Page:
7throot.PNG
b = exp(pi i / 7)

The set above looks sparse because many points overlap. Let’s change b to something non-algebraic:

etoi.PNG
b = exp(i)

What’s with the cusps along the perimeter?

Iterating the logistic map: limsup of nonperiodic orbits

Last time we found that when a sequence with {x_1\in (0,1)} and {x_{n+1} = 4x_n(1-x_n)} does not become periodic, its upper limit {\limsup x_n} must be at least {\approx 0.925}. This time we’ll see that {\limsup x_n} can be as low as {(2+\sqrt{3})/4\approx 0.933} and determine for which {x_1} it is equal to 1.

The quadratic polynomial {f(x)=4x(1-x)} maps the interval {[0,1]} onto itself. Since the linear function {g(x) = 1-2x} maps {[0,1]} onto {[-1,1]}, it follows that the composition {h=g\circ f\circ g^{-1}} maps {[-1,1]} onto {[-1,1]}. This composition is easy to compute: {h(x) = 2x^2-1 }.

We want to know whether the iteration of {f}, starting from {x_1}, produces numbers arbitrarily close to {1}. Since {f\circ f \circ \cdots \circ f = g^{-1}\circ h \circ h \circ \cdots \circ h\circ g} the goal is equivalent to finding whether the iteration of {h}, starting from {g(x_1)}, produces numbers arbitrarily close to {g(1) = -1}. To shorten formulas, let’s write {h_n} for the {n}th iterate of {h}, for example, {h_3 = h\circ h\circ h}.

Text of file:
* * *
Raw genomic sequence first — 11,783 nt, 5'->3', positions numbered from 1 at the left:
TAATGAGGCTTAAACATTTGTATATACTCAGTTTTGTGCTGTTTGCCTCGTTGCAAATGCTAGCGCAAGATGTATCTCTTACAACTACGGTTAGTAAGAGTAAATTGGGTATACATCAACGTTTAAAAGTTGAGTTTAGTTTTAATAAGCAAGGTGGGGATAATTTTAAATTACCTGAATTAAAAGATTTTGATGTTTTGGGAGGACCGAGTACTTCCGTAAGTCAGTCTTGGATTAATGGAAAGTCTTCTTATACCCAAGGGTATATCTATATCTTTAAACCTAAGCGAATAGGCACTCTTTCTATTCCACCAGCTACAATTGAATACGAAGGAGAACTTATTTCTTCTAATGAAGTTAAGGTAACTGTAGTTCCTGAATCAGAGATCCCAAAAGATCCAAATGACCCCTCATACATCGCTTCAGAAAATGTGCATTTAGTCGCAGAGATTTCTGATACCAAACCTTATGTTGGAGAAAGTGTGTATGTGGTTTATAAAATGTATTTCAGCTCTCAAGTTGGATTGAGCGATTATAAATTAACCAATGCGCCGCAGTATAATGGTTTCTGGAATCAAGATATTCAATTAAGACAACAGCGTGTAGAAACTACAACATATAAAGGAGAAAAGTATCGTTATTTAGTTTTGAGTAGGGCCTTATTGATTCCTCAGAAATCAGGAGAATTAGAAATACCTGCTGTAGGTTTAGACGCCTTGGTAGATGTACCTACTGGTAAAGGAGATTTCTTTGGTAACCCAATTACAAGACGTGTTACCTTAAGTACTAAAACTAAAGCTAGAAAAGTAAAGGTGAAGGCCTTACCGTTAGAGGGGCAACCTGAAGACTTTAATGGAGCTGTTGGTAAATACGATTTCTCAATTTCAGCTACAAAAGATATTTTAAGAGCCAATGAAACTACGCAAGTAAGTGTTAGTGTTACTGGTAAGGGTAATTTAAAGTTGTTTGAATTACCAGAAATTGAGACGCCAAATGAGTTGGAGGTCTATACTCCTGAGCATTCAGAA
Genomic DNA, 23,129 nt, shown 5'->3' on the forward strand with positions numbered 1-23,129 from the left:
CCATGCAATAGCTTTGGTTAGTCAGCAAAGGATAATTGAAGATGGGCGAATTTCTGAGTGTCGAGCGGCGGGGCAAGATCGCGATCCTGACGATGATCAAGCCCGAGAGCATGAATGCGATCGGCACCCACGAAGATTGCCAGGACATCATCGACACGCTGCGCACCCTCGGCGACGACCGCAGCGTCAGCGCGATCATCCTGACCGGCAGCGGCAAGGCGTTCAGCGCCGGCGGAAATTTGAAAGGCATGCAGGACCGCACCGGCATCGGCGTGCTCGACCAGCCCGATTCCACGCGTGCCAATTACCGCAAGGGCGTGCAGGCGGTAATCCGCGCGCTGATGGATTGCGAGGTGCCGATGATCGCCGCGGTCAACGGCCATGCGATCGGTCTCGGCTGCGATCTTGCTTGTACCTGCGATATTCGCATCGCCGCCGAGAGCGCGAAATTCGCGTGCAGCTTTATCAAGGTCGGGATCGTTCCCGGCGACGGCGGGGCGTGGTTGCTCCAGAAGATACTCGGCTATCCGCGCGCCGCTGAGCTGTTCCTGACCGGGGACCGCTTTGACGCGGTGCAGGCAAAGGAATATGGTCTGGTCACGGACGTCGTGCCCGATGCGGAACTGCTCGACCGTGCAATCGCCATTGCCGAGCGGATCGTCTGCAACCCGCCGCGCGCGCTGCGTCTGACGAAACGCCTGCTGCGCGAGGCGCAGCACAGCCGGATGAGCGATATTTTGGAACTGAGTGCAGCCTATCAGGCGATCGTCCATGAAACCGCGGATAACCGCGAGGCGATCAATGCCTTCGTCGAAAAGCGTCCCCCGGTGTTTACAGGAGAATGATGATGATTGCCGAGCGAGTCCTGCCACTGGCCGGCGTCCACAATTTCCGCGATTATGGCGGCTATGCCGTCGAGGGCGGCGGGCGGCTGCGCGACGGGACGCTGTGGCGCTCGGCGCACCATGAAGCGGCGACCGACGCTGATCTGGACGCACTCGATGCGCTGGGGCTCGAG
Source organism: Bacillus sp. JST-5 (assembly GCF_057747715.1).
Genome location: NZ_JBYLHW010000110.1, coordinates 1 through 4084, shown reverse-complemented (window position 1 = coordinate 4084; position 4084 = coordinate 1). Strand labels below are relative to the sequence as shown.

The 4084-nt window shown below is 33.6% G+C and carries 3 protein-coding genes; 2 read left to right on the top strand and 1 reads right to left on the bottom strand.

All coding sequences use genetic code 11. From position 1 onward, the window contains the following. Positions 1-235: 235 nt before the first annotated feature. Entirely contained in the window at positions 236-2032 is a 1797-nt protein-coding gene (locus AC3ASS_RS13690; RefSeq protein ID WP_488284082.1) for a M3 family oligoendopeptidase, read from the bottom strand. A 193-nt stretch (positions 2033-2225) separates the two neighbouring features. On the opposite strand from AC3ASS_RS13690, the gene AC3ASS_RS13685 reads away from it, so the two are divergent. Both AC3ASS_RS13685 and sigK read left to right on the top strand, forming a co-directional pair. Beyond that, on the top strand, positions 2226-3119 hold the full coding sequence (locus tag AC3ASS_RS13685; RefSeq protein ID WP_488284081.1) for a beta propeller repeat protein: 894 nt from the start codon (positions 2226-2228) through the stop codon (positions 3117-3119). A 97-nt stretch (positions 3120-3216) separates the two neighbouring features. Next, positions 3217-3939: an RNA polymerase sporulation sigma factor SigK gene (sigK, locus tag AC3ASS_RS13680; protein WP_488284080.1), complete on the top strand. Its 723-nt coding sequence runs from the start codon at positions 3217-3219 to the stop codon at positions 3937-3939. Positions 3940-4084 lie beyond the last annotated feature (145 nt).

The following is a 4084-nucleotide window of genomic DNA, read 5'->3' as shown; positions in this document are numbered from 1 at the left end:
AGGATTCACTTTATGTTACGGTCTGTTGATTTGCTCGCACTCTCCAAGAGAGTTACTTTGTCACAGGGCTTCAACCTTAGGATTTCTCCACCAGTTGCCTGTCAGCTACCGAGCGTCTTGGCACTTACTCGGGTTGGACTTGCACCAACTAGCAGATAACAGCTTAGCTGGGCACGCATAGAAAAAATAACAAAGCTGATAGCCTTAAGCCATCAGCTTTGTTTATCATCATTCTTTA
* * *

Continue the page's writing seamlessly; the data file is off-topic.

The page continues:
So far we traded one quadratic polynomial {f} for another, {h}. But {h} satisfies a nice identity: {h(\cos t)=2\cos^2 t-1 = \cos(2t)}, hence {h_n(\cos t) = \cos (2^n t)} for all {n\in\mathbb N}. It’s convenient to introduce {\alpha = \frac{1}{\pi}\cos^{-1}(1-2x_1)}, so that { h_n(g(x_1)) = h_n(\cos 2\pi \alpha ) = \cos(2^n\cdot 2\pi \alpha) }.

The problem becomes to determine whether the numbers {2^n\cdot 2\pi \alpha} come arbitrarily close to {\pi}, modulo an integer multiple of {2\pi}. Dividing by {2\pi} rephrases this as: does the fractional part of {2^n \alpha} come arbitrarily close to {1/2}?

A number that is close to {1/2} has the binary expansion beginning either with {0.01111111\dots} or with {0.10000000\dots}. Since the binary expansion of {2^n\alpha} is just the binary expansion of {\alpha} shifted {n} digits to the left, the property {\limsup x_n=1} is equivalent to the following: for every {k\in\mathbb N} the binary expansion of {\alpha} has infinitely many groups of the form “1 followed by k zeros” or “0 followed by k ones”.